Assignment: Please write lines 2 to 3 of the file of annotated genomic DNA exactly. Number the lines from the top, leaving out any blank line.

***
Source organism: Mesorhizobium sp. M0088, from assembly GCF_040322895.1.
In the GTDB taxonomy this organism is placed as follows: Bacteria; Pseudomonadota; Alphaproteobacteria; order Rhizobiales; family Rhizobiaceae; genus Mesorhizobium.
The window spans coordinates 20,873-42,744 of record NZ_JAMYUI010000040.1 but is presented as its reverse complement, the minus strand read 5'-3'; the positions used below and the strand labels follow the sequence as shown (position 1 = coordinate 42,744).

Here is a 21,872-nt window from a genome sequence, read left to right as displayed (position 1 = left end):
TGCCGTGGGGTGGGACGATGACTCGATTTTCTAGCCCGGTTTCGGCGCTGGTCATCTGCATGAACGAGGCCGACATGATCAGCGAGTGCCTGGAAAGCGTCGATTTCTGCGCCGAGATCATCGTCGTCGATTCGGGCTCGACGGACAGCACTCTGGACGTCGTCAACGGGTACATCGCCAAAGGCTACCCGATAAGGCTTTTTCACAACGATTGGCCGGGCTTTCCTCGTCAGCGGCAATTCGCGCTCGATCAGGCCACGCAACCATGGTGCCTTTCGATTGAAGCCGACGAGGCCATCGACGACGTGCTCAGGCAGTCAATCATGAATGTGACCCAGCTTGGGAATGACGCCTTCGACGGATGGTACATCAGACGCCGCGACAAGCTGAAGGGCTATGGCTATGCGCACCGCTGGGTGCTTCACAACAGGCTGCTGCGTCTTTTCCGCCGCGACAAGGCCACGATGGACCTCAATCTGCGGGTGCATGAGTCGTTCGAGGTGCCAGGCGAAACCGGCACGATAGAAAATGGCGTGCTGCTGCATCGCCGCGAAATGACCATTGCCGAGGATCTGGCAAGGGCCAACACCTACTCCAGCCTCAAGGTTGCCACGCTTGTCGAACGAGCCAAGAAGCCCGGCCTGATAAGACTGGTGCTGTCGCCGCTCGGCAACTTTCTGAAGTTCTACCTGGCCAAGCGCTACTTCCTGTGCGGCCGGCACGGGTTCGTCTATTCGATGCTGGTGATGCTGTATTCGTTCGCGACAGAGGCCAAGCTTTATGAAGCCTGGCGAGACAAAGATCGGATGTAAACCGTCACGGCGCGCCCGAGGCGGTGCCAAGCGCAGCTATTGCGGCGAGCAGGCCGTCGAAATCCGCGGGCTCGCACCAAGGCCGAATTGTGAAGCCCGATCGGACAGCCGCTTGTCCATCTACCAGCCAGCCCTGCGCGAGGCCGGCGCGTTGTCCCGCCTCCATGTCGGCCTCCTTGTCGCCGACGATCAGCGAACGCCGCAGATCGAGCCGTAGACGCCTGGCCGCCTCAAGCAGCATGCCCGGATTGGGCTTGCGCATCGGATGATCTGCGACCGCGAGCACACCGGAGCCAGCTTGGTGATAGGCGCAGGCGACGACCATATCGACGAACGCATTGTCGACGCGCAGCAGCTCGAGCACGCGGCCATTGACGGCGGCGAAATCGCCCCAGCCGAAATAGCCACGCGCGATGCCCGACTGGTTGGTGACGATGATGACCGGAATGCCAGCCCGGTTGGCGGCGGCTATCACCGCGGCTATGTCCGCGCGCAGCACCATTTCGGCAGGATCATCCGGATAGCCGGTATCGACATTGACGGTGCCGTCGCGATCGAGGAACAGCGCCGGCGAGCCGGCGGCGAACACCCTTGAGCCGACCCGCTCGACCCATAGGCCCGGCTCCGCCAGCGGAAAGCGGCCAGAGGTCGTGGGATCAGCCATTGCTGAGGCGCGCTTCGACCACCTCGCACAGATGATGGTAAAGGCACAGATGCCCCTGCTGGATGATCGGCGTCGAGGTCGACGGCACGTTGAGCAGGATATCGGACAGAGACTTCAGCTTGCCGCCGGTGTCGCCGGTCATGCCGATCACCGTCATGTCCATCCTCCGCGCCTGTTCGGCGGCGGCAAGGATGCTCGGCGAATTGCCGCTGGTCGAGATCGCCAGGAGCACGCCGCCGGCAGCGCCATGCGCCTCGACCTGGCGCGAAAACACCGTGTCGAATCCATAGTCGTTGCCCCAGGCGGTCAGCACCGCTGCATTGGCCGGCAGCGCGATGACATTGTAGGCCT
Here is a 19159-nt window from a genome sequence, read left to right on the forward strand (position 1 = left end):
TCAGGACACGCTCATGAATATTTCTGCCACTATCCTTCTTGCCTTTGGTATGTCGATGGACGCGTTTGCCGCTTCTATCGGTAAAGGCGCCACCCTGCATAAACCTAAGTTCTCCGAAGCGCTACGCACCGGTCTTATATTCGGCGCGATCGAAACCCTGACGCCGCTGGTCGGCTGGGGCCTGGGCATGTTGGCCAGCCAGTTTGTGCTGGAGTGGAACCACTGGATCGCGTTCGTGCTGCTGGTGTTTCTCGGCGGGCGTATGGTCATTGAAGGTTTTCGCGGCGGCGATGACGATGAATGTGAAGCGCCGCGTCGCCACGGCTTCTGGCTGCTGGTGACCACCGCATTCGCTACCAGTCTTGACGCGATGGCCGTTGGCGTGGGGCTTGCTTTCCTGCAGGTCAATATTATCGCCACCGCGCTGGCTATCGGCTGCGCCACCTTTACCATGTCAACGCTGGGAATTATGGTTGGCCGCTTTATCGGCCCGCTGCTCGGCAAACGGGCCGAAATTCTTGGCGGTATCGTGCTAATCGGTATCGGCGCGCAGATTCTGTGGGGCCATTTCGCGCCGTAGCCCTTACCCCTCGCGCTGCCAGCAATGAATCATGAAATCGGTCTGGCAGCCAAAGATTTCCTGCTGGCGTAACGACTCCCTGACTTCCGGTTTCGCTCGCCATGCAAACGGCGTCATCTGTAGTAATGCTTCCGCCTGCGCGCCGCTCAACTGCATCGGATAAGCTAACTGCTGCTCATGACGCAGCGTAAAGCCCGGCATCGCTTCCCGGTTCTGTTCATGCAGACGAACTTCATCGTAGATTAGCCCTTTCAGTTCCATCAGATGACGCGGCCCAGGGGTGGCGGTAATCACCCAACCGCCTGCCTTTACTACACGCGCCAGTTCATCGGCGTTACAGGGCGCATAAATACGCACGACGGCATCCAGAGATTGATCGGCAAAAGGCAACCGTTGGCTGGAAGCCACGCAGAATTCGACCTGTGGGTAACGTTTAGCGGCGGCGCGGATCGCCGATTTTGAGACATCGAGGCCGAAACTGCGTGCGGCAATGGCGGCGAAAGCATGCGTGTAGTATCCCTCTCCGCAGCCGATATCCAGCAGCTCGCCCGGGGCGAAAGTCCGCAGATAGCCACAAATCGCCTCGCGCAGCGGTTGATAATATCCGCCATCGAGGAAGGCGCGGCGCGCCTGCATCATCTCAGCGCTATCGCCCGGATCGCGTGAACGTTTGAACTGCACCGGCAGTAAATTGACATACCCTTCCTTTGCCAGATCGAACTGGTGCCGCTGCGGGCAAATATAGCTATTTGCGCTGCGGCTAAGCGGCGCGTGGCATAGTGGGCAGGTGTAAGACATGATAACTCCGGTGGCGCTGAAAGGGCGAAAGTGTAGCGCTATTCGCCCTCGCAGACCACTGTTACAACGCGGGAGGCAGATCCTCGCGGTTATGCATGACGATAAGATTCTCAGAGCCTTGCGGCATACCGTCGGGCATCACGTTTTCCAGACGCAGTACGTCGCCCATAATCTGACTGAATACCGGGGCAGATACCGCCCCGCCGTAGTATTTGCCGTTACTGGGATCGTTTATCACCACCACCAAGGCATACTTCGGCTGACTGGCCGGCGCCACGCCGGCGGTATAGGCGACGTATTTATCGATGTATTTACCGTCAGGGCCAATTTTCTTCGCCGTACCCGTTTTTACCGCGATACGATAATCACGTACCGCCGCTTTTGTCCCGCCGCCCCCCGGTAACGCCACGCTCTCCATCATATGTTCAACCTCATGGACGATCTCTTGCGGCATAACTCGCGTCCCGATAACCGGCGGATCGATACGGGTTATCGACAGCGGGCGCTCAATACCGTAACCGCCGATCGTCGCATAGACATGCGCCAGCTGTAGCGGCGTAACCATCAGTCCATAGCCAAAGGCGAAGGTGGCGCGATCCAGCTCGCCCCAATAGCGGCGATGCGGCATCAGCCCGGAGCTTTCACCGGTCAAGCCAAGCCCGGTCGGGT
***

In the GTDB taxonomy this organism is placed as follows: Bacteria; Pseudomonadota; Alphaproteobacteria; order Rhizobiales; family Rhizobiaceae; genus Mesorhizobium.
The window spans coordinates 20,873-42,744 of record NZ_JAMYUI010000040.1 but is presented as its reverse complement, the minus strand read 5'-3'; the positions used below and the strand labels follow the sequence as shown (position 1 = coordinate 42,744).